The Rise of the Russian Gestapo
Those Nazis sure do love them some Russia! Little wonder, of course.
Back in January, we republished a piece from Global Voices reporting on the persecution of a young Russian woman who dared to the commit the “crime” (in racist Russian eyes, at least) of marrying a Chinese man and admiring Chinese culture on her blog.
A few days ago, the American neo-Nazi website Stormfront picked up the link in its forum section, sending any number of neo-Nazi thugs scurrying through our virtual pages and leading them to make comments like “boy do I love the Russians” and “they are taking the most direct approach (more than other whites) in the streets, they are a tough folk that’s for sure.”
We’ve previously reported on how right-wing lunatics like Pat Buchanan, Ron Paul and David Duke wet themselves when thinking about the racist dictatorship that is Vladimir Putin’s Russia.
Look the other way in Russia, however, toward the “police,” and the situation is little better.
Putin’s Failure in Chechnya and the 2014 Olympics
Worry is rising over the risk of terrorism at Russia’s 2014 Winter Olympics. Last week’s deadly attack on a hydroelectric station in Russia’s deep south only added to the concern. The number of attacks in the predominantly Muslim North Caucasus was up 57 percent last year, and unlike the Chechen wars of 1994–2001, these killings have been the work of a bewildering array of rebel groups, some motivated by radical Islam but others by separatism or clan warfare.
The Kremlin keeps pouring money and firepower into the region, and it’s backfiring. In Chechnya and Dagestan, the human-rights group Memorial has reported a sickening history of nighttime kidnappings, rapes, and extrajudicial killings by -government-backed death squads. A senior police source in Dagestan says local clans, many of them linked to law enforcement, are encouraging the violence, seeking to bring down more chaos on rival clans. Somehow Moscow needs to break the cycle of violence—or face the possibility of trouble at the 2014 Games in Sochi, less than 200 miles from last week’s attack, in the foothills of the Caucasus.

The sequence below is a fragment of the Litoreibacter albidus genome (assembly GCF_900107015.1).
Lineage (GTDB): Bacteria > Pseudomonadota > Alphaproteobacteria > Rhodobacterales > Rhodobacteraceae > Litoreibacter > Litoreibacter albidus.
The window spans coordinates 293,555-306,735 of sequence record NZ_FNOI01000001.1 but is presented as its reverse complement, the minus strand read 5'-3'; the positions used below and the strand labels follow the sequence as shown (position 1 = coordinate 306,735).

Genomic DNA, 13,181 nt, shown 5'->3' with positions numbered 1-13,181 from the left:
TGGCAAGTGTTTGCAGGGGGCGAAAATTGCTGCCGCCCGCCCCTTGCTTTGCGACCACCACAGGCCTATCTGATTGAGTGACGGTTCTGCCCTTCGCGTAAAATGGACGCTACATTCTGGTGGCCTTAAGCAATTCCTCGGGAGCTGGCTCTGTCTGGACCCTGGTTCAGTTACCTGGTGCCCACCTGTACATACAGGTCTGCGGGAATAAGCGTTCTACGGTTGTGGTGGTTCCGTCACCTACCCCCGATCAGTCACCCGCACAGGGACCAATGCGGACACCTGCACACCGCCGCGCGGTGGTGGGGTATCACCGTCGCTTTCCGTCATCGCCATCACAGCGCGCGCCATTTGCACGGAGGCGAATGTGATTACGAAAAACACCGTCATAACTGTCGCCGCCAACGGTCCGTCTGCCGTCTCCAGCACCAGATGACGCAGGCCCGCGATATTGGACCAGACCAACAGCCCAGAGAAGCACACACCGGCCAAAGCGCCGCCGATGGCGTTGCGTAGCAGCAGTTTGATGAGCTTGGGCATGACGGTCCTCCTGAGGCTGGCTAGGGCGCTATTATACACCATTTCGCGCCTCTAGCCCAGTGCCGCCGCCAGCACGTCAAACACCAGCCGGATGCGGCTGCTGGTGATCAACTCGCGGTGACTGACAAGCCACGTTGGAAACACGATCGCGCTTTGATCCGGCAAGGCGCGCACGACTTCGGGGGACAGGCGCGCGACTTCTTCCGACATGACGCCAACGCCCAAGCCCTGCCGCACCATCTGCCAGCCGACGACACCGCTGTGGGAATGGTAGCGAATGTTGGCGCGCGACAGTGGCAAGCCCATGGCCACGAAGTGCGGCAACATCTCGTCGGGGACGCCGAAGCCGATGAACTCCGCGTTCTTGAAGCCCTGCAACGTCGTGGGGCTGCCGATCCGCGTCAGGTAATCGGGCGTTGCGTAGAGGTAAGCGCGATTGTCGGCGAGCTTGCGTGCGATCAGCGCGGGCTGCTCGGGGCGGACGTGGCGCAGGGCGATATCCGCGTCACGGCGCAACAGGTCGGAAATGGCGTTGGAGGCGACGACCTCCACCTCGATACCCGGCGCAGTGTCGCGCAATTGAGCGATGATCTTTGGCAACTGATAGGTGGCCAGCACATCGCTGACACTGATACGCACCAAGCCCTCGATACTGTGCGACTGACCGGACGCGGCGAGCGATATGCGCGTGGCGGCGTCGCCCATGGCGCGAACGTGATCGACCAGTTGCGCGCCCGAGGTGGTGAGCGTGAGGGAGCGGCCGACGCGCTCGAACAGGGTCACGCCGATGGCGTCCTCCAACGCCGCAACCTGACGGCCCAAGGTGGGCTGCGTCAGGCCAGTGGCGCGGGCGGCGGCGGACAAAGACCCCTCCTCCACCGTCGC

— Newsweek magazine, 7/24/10
The Caucasus rebels grow bolder and bolder, the failure of Vladimir Putin’s policies in the region grows ever clearer and more complete. And the world, finally, is getting wise to the insanity of allowing the 2014 games to push forward in this environment.
Just two weeks ago, we reported on a sensational direct attack on Ramzan Kadyrov in broad daylight in the capital of Chechnya.
Then last week, for the first time the Kremlin was forced to admit that an electric power station had been bombed and critically damaged by rebel fighters. Instead of declining as Vladimir Putin promised it would, violence in the Caucasus region is escalating dramatically with every passings day. And the threat to the games grows ever more dire.
Russia as a nation of apes
Vladimir Ryzkhov, writing in the Moscow Times:
After art curator Andrei Yerofeyev was convicted last week by Moscow’s Tagansky District Court of inciting religious hatred with his 2007 “Forbidden Art” exhibit, he said, “We did not lose. … It was the country that lost because the country has denounced its own art.” Much worse, however, the judge and prosecutor in the case showed the state’s clear affinity for the reactionary, extremist forces in Russia who are demanding strict censorship in arts and education. What’s more, the position taken by law enforcement agencies and courts violated the country’s basic constitutional guarantee of freedom of expression.